Developed By: iNFOTYKE
Mother comes alive in Dutt’s frozen frames
SHILLONG: Sunil Kumar Dutt started his journey as a photographer with Mother Teresa in 1956 and through the years he had captured some of the best memories of the Mother.
An exhibition in the city recently brought together some of the rare photographs of Mother Teresa that depicted a powerful representation of her life and aptly captured her moods and expressions while meeting people from all walks of life. A freelance photographer, Dutt, now 80, has also captured some of the best candid moments of the “City of Joy” that was Mother’s home till she died in 1997. The octogenarian could not make it to the exhibition due to poor health.
D. Debroy, president of Lions Club Shillong that organised the exhibition, narrated to The Shillong Times about Dutt’s association with the Mother, who was canonised in September.
“He was looking for a job but found it difficult as nobody was willing to give him one though he was a good photographer. As a last attempt, he went to meet one Mr Doig (Desmond Doig of The Statesman) with a few samples,” he said.
“Doig said he was willing to give him a job provided that Dutt should give his 100 per cent to the job. He told Dutt to cover a programme on Mother Teresa. From then on he captured every moment of her interaction with people,” he added.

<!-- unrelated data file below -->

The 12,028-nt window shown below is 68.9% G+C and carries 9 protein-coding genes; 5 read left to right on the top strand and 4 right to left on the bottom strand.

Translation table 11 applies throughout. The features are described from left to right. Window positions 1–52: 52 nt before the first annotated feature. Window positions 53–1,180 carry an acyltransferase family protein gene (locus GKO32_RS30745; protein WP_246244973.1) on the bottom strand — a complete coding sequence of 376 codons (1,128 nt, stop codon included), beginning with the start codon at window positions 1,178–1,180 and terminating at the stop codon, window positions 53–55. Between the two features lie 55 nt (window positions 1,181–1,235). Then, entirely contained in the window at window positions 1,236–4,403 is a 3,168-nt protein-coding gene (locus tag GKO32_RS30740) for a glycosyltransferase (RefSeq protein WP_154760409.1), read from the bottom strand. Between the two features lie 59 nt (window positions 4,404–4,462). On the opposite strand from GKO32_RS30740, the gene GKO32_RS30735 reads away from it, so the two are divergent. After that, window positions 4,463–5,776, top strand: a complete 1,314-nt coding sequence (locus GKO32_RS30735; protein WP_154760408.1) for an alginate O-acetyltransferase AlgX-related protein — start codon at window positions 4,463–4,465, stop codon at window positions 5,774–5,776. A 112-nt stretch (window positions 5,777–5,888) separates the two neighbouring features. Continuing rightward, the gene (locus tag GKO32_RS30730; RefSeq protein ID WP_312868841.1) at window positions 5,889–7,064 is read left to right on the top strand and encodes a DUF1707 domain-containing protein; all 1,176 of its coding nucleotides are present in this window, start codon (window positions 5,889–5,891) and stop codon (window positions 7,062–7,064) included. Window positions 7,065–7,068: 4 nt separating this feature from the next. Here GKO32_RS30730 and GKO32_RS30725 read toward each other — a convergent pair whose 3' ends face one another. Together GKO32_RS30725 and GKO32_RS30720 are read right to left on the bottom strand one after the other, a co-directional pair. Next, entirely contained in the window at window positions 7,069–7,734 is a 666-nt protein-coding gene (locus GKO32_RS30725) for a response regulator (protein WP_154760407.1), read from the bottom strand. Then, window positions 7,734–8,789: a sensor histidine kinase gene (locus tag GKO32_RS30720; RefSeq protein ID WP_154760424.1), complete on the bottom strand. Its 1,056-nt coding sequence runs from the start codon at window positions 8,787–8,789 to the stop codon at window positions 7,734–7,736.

In 1993, he released a photo-book called Mother Teresa, Down Memory Lane. It was released by the Saint herself and below a smiling black and white photo of hers, she wrote, “Dear Sunil, God love you for the love you gave through your photos. God bless you.”
Dutt’s photo-book contains quotes of the Saint when she once said, “There are thousands of people dying for a piece of bread. There are thousands more dying for a bit of love.”
True to her words, the photographs of Dutt displayed at the exhibition captured St Teresa in which she sat beside sick people, spoke to destitute, instructed children. There was also the photograph of the Mother in a toy train to Darjeeling where she received the call from God. Dutt’s every frozen frame tells a story. Another interesting photograph is when she is seen coming out of a jail after releasing prisoners who stayed in jail without trail for a long time. The photograph revealed that it was Alipore Special Jail (Institute of Mental Health).
Most photographs portrayed a frail looking Mother Teresa. She did not take old age as an excuse to quit serving people, as in one picture she was seen walking through the dirty narrow lanes of Kolkata. Several school students and people from all walks of life visited the exhibition, with the hope that these photographs will inspire posterity.